Ireland is synonymous with legendary castles, stately homes and ancient monuments. Ireland owes its Castles to the Normans who transformed the Irish Landscape in the twelfth century. Ireland is dotted with monuments from the past. The Trim Castle in County Meath is one of the largest of castles. The Dunluce Castle in County Antrim is spectacular and is reputed to be the inspiration for the famous castle 'Cair Paravel' in CS Lewis 'Chronicle of Narnia'. The Carrickfergus Castle in County and Enniskillen Castle beside the river Erne are steeped in history. The Dromoland castle, Castle Leslie and the Ashford Castle speak tales of horror and bloodshed.


The Megalithic passages tomb at Newgrange in County Meath is a UNESCO World Heritage Site. It draws over 200,000 visitors every year. This dramatic mound surrounded by kerbstones is decorated with fine megalithic art. The Beaghmore Stones in County Tyrone date back approximately 1500 BC. It consists of seven stone circles associated with legendary astronomical observations of lunar, solar and stellar events.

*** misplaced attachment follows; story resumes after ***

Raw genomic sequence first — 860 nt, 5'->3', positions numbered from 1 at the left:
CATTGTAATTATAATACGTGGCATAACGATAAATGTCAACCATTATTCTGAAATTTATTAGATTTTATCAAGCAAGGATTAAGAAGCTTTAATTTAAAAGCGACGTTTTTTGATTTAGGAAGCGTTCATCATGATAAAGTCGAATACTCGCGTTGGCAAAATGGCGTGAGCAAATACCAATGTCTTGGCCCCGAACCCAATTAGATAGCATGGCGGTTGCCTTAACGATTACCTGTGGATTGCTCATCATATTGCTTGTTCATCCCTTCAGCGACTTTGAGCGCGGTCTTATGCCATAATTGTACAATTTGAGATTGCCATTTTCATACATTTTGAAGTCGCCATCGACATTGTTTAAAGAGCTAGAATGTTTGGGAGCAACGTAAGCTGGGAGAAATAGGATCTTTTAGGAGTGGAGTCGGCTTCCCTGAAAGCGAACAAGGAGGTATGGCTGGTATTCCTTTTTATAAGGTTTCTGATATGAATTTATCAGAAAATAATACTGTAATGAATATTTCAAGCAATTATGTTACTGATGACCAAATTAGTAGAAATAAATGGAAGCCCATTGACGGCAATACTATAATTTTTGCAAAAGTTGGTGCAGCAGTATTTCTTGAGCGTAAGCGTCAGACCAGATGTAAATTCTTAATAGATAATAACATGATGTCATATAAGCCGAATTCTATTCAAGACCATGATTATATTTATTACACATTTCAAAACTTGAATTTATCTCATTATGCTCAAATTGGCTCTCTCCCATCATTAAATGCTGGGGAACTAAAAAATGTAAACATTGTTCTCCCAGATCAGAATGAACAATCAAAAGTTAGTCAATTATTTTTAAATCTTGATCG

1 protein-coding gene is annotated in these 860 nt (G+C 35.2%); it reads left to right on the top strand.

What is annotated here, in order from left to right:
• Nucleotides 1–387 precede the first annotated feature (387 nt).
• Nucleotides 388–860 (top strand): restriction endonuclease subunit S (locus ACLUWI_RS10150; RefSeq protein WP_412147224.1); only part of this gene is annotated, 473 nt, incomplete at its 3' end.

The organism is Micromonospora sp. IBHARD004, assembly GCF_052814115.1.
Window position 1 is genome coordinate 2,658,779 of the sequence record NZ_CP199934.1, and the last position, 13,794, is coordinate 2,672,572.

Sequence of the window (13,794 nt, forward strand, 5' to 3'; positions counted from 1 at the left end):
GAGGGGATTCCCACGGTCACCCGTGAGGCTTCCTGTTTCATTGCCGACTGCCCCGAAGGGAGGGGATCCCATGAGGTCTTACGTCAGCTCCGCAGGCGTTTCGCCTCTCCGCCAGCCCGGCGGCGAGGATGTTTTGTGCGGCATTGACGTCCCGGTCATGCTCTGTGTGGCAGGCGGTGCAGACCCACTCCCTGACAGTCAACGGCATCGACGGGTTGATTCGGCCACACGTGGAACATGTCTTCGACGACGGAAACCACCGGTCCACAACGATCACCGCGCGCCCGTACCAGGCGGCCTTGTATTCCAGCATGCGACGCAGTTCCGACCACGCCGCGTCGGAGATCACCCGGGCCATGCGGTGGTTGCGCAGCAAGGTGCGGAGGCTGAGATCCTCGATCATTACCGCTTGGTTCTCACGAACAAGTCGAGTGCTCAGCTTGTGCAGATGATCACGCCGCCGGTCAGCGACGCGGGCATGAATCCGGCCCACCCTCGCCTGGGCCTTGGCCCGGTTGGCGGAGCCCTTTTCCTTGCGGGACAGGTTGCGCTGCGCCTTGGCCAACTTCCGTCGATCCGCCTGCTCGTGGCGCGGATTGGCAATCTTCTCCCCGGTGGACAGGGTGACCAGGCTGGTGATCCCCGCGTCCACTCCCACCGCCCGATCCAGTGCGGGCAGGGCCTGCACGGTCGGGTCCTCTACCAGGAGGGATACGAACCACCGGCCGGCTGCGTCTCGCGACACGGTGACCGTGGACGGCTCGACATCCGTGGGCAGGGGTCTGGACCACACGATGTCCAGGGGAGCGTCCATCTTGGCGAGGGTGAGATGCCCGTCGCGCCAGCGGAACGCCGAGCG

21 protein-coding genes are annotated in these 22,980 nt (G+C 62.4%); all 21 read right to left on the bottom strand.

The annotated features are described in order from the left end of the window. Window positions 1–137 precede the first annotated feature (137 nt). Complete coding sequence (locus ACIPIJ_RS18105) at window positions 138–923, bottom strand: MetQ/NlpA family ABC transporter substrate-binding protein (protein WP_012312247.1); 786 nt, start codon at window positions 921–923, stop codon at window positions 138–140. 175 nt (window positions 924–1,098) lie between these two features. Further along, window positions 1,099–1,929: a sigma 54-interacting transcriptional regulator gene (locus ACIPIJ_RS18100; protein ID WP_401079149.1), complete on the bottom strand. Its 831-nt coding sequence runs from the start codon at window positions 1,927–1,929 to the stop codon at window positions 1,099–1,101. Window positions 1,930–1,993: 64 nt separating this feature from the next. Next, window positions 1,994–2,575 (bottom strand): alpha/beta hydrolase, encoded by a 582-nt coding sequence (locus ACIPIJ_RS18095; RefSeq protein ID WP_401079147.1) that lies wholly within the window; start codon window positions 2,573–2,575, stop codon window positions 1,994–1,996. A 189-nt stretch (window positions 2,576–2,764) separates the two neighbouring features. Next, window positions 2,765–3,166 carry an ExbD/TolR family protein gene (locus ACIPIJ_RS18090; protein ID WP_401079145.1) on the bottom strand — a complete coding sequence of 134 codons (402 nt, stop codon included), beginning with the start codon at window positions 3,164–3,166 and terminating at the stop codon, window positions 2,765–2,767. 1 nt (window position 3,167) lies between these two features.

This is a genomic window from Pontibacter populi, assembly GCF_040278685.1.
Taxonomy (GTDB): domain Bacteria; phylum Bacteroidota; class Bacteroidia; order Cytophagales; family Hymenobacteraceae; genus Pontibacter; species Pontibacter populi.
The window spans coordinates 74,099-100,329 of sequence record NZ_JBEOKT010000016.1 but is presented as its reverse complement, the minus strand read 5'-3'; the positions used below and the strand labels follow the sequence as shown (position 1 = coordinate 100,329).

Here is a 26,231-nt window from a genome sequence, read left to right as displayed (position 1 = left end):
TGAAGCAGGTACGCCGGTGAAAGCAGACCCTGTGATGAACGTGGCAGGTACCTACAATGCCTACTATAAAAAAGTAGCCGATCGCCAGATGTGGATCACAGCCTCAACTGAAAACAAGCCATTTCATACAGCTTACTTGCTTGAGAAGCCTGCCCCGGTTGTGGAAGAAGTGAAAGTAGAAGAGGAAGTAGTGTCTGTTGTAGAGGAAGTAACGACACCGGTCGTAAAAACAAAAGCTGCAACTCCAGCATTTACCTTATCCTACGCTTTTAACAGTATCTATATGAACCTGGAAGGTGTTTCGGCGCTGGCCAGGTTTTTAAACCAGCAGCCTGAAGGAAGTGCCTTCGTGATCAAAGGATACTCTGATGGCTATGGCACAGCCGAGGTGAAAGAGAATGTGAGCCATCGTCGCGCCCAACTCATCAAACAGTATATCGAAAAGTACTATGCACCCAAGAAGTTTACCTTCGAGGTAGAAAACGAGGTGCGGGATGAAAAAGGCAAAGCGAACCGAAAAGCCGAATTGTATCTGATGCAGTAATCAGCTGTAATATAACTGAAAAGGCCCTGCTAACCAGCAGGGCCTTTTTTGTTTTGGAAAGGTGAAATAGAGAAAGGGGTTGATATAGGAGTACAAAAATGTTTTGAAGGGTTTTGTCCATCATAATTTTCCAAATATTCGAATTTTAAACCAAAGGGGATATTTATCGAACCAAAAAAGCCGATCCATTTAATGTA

The Great Mound at Knowth built around 5000 years ago has to be accessed by a guided tour. The Kells is a stunning round tower built for protection of the Vikings. It still remains where it was created over a thousand years ago. And not to miss is the Navan Fort in County Armagh, which was the seat of the Kings of Ulster. This fort interprets an important ancient monument and draws the tourists to an understanding of the diverse history of Ireland. Cobh - the Queenstown story is a fascinating multimedia exhibition which retraces the steps of the two and a half million people who emigrated from the port of Cobh in Cork.


Ireland tourist guide